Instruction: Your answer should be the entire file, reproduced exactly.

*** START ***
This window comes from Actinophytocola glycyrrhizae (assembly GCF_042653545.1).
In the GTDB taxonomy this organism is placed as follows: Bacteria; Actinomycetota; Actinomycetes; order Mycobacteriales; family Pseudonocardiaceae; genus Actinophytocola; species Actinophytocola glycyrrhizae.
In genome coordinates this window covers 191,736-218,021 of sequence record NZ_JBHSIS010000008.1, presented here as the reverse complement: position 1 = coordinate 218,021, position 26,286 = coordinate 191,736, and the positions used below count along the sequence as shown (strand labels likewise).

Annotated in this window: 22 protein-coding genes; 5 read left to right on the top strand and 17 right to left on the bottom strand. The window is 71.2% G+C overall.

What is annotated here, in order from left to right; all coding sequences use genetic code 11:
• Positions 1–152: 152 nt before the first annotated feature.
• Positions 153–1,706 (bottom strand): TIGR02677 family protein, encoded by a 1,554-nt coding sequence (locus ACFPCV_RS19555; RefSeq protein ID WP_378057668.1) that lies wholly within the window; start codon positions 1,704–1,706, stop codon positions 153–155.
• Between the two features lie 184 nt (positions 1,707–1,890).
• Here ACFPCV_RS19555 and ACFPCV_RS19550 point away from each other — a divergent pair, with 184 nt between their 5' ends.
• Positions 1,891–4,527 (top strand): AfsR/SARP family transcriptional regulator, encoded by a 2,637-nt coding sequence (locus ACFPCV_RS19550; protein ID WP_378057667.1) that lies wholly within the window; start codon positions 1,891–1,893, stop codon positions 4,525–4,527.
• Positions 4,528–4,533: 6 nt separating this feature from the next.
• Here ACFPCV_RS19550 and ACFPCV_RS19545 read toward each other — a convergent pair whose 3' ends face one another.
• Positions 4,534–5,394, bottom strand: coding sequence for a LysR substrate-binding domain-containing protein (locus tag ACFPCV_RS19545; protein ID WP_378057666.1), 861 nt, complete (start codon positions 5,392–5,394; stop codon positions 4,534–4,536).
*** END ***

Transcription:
This window comes from Actinophytocola glycyrrhizae (assembly GCF_042653545.1).
In the GTDB taxonomy this organism is placed as follows: Bacteria; Actinomycetota; Actinomycetes; order Mycobacteriales; family Pseudonocardiaceae; genus Actinophytocola; species Actinophytocola glycyrrhizae.
In genome coordinates this window covers 191,736-218,021 of sequence record NZ_JBHSIS010000008.1, presented here as the reverse complement: position 1 = coordinate 218,021, position 26,286 = coordinate 191,736, and the positions used below count along the sequence as shown (strand labels likewise).

Annotated in this window: 22 protein-coding genes; 5 read left to right on the top strand and 17 right to left on the bottom strand. The window is 71.2% G+C overall.

What is annotated here, in order from left to right; all coding sequences use genetic code 11:
• Positions 1–152: 152 nt before the first annotated feature.
• Positions 153–1,706 (bottom strand): TIGR02677 family protein, encoded by a 1,554-nt coding sequence (locus ACFPCV_RS19555; RefSeq protein ID WP_378057668.1) that lies wholly within the window; start codon positions 1,704–1,706, stop codon positions 153–155.
• Between the two features lie 184 nt (positions 1,707–1,890).
• Here ACFPCV_RS19555 and ACFPCV_RS19550 point away from each other — a divergent pair, with 184 nt between their 5' ends.
• Positions 1,891–4,527 (top strand): AfsR/SARP family transcriptional regulator, encoded by a 2,637-nt coding sequence (locus ACFPCV_RS19550; protein ID WP_378057667.1) that lies wholly within the window; start codon positions 1,891–1,893, stop codon positions 4,525–4,527.
• Positions 4,528–4,533: 6 nt separating this feature from the next.
• Here ACFPCV_RS19550 and ACFPCV_RS19545 read toward each other — a convergent pair whose 3' ends face one another.
• Positions 4,534–5,394, bottom strand: coding sequence for a LysR substrate-binding domain-containing protein (locus tag ACFPCV_RS19545; protein ID WP_378057666.1), 861 nt, complete (start codon positions 5,392–5,394; stop codon positions 4,534–4,536).